Just imagine being in Vienna on Christmas Eve 1781. Holy Roman Emperor Joseph II — eldest son of Empress Maria Theresa and her husband Francis I, and brother of Marie Antoinette — was hosting a reception for the music loving Paul, Grand Duke of Russia and his wife, Grand Duchess Maria Fydorovna. The Russian aristocrats had already been in town for about 6 weeks and the scheduled main event that evening was the musical duel between Wolfgang Amadeus Mozart and Muzio Clementi. Mozart had literally only been in town for a couple of months. In May 1781, he had approached Count Karl Joseph Felix Arco — the chief chamberlain, counselor of war, and grand master of the kitchens to Hieronymus von Colloredo — to deliver his formal resignation. Arco refused Mozart’s request prompting the composer to frequently return with additional petitions and memoranda. On June 8 of that year, Arco finally lost his patience and delivered a swift kick to Mozart’s backside that unceremoniously ended his employment in Salzburg. Mozart was finally free to pursue his dream of becoming a freelance artist in the Imperial city of Vienna. No longer relying on a regular income, Mozart began to participate in subscription concerts, introducing himself as a pianist and composer to the Viennese public. Muzio Clementi, on the other hand, was a celebrated and established composer, pedagogue, conductor, music publisher, editor, piano manufacturer and keyboard virtuoso. Based in London, Clementi embarked on a three-year European tour in 1780 that saw him initially perform in Paris for Marie Antoinette. Subsequent stops included Munich and Salzburg before he made his way to Vienna, arriving on December 19.
Neither Mozart nor Clementi actually knew that they were slated to compete against each other. Joseph II, however, had informed his guests, who were eagerly placing bets on the outcome. Clementi was called upon to start the festivities, and he responded with his showpiece, the recently composed B-flat major Sonata Op. 24, No. 2, expanding the structure by adding an improvised cadenza. Clementi continued with the highly virtuoso Toccata Op. 11, which must surely have brought thunderous applause from the audience. Mozart was now faced with the unenviable task of responding to Clementi’s pyrotechnical display. He did so with an Andante improvisation and a set of variations on “Ah, vous dirai-je, Maman — better known today as the “Twinkle Variations”. Then, the Grand Duchess produced some Sonatas by Paisiello — who was maestro di cappella in Russia at this time — and Mozart played the Allegros while Clementi played the Andantes and Rondos. Then the two performers selected a Paisiello theme and developed it on two pianofortes. In the end, with his usual sense of tact and diplomacy, the Emperor declared the competition a tie.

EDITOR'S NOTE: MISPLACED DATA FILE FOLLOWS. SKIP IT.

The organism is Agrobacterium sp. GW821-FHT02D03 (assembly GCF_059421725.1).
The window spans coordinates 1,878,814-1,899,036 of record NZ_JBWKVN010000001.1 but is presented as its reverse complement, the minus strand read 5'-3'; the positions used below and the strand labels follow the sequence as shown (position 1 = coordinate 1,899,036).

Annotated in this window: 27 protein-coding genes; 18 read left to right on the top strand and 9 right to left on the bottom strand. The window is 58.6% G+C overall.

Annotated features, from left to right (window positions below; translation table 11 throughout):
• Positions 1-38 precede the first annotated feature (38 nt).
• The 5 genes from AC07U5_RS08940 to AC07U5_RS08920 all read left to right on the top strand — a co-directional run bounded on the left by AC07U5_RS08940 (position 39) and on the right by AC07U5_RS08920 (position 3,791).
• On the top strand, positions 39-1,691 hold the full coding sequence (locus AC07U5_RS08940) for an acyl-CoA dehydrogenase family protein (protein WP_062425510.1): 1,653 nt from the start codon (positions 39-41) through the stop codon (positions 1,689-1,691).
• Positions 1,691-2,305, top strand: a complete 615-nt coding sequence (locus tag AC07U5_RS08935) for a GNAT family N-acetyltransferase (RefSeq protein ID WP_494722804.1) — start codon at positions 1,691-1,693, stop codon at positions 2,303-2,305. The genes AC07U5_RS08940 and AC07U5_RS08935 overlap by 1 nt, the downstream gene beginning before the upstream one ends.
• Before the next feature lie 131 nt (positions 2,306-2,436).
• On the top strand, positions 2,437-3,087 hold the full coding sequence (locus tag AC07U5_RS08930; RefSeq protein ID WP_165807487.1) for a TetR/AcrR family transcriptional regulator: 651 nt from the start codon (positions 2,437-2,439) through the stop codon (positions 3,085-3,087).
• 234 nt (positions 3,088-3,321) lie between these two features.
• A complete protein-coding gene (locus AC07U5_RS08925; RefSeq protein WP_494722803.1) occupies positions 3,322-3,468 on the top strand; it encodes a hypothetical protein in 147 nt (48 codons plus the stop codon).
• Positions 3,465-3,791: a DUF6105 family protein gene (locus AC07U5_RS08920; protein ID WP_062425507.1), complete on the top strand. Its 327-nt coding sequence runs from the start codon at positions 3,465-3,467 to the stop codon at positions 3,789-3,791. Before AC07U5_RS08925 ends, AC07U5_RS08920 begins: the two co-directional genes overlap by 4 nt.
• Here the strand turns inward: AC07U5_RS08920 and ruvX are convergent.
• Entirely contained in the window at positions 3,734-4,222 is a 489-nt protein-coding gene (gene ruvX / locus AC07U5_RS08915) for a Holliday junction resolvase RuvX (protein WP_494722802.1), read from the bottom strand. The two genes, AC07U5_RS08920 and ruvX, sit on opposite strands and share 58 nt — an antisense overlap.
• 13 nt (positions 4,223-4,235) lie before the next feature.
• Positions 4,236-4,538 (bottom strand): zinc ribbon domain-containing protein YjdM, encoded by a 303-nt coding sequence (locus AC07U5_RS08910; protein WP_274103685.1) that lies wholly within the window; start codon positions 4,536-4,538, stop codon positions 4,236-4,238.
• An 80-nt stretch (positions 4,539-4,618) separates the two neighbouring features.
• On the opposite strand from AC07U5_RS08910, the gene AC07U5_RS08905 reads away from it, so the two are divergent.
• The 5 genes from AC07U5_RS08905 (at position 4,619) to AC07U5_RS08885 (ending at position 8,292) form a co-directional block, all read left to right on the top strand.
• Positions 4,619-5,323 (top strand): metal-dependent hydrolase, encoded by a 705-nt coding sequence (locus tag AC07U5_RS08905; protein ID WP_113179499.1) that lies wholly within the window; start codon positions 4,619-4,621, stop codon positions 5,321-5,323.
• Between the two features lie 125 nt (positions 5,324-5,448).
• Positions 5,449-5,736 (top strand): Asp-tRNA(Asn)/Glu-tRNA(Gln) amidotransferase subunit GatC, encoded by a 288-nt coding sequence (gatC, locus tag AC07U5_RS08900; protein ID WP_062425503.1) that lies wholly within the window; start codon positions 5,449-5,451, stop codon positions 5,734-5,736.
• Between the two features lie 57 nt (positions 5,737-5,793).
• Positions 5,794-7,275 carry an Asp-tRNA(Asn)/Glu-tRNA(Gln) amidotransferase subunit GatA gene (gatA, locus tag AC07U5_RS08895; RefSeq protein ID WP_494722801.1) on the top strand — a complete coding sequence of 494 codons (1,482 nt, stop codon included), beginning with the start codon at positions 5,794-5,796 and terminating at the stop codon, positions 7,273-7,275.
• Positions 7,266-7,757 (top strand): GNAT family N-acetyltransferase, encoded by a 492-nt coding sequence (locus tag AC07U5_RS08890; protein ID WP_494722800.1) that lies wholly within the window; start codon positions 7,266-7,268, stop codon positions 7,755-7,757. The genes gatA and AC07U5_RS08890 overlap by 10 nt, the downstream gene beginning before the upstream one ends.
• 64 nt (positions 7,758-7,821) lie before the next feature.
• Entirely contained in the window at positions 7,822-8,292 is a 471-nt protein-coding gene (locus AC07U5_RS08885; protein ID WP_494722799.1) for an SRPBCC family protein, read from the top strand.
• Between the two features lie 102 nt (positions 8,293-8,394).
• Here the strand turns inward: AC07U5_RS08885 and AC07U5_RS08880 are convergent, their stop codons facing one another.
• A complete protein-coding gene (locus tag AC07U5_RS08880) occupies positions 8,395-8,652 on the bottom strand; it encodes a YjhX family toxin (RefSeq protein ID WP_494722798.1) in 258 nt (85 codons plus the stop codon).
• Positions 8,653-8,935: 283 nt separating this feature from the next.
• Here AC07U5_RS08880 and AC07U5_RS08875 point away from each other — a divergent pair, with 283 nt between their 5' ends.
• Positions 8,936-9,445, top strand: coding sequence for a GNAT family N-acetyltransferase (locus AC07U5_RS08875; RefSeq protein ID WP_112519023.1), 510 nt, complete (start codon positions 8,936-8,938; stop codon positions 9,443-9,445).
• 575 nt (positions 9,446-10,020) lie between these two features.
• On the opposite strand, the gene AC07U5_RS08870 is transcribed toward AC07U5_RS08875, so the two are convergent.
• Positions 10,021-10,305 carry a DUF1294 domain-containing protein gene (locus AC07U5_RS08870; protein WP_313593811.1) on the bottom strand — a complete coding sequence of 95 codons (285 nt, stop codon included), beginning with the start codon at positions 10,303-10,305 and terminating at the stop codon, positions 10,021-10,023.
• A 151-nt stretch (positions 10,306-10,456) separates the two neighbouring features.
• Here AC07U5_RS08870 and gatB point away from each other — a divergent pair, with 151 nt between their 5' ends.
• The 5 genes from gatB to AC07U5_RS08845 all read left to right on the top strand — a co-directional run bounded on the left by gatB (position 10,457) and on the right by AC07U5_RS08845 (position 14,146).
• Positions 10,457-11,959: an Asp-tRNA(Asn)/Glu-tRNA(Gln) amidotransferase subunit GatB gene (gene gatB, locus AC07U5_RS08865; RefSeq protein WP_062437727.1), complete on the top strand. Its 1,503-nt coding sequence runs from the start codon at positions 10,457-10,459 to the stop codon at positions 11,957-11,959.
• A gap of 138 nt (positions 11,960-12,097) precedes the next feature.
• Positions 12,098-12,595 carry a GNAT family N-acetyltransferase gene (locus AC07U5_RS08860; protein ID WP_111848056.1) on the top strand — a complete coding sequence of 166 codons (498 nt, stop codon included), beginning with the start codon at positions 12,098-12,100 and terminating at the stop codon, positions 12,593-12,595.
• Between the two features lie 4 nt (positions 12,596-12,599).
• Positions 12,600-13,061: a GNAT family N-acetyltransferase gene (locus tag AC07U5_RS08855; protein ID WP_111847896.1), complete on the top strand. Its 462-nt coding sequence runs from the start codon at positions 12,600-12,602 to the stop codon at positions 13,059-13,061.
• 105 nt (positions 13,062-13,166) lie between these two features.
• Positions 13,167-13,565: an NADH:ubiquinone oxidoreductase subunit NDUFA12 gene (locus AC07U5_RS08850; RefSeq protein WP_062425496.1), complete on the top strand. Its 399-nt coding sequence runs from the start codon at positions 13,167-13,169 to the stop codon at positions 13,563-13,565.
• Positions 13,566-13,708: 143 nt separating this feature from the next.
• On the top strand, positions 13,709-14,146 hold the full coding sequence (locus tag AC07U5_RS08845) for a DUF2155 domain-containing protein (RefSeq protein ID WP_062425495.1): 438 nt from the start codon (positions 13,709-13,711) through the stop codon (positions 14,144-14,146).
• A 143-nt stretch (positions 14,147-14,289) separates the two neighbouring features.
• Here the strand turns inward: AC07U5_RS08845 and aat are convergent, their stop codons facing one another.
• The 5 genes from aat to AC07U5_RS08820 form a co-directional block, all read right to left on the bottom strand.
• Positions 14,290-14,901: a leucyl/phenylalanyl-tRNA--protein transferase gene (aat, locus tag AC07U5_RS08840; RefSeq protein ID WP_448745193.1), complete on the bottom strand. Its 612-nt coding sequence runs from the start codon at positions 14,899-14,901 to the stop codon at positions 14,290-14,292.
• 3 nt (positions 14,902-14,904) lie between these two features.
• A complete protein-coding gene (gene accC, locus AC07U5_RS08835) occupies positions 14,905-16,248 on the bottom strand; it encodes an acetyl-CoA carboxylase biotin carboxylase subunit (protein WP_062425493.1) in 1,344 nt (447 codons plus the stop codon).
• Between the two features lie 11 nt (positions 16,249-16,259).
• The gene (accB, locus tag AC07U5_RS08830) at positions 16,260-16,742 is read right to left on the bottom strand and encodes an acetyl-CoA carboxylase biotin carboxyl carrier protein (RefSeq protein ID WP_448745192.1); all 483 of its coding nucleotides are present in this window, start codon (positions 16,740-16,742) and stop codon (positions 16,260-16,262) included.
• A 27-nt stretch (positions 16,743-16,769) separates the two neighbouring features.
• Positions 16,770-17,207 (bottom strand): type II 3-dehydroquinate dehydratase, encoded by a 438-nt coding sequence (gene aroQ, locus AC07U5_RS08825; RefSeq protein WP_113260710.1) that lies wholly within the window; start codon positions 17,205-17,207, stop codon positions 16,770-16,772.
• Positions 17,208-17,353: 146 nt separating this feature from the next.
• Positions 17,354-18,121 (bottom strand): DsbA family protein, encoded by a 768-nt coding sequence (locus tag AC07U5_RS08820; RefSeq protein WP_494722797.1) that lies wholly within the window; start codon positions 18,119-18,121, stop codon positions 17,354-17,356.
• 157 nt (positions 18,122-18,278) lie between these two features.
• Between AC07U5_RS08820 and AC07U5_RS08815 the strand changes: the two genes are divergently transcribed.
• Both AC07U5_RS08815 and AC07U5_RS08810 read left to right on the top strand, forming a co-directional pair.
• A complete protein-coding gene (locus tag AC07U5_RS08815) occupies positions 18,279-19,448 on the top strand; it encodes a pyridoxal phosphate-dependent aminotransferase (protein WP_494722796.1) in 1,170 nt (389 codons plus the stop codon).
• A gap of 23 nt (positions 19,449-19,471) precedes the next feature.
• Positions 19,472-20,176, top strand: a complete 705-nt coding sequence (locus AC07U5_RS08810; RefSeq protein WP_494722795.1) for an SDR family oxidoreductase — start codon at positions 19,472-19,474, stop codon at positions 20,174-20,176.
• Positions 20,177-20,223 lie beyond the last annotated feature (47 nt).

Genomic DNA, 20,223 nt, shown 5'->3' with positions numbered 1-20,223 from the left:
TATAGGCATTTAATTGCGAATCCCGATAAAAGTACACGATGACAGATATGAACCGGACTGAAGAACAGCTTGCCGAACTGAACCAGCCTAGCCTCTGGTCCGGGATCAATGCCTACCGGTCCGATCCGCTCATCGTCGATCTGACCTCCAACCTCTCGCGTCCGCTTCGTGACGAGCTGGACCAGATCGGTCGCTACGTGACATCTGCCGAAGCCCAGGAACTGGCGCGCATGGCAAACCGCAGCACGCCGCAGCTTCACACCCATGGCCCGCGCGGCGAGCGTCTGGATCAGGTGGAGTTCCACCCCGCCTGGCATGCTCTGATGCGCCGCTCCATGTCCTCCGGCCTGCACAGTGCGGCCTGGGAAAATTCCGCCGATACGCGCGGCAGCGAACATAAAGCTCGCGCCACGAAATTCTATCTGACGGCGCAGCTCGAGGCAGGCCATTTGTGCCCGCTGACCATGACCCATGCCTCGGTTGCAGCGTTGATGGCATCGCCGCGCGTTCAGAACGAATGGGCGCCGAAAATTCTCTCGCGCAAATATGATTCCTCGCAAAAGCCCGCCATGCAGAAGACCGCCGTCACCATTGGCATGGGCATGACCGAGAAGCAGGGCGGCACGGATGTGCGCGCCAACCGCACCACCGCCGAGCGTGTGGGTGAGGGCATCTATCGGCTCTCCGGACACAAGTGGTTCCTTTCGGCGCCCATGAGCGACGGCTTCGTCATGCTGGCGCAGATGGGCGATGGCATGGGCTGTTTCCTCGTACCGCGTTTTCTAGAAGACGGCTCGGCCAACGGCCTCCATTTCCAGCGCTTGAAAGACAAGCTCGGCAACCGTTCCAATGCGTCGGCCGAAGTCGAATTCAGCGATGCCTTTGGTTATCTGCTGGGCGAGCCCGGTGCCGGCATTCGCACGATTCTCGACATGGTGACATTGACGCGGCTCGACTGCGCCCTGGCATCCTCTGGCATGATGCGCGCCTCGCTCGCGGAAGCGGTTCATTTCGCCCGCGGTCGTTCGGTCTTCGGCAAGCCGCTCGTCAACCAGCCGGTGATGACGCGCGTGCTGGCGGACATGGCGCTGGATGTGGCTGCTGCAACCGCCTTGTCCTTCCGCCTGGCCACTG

However, somewhat ambiguously, both Mozart and Clementi — who enjoyed a thoroughly cordial relationship — agreed afterwards, that Mozart had won. Clementi wrote, “until then I had never heard anyone play with such spirit and grace”. Mozart on the other hand, was clearly surprised by Clementi’s technical facility — he certainly had thought himself unequalled in terms of pianistic skills — as he wrote to his father, “Clementi plays well, as far as execution with the right hand goes. His greatest strength lies in his passages in thirds. Apart from that, he doesn’t have a Kreuzer’s worth of taste or feeling. In short, he is a mere robot.” Mozart later added, “Clementi is a charlatan, like all Italians. He marks a piece presto but plays only allegro.” Yet, apparently Mozart did remember the opening theme of Clementi’s Op. 24, No. 2, as he “borrowed” it ten years later for his overture to “Die Zauberflöte”. Clementi carefully noted in subsequent publications that his sonata had been written ten years before Mozart’s opera, but he nevertheless retained his admiration for Mozart. He even fashioned a piano solo version of the “Zauberflöte” overture. Clementi left Vienna in May 1782, and Mozart stayed put; as far as we know, they never met again.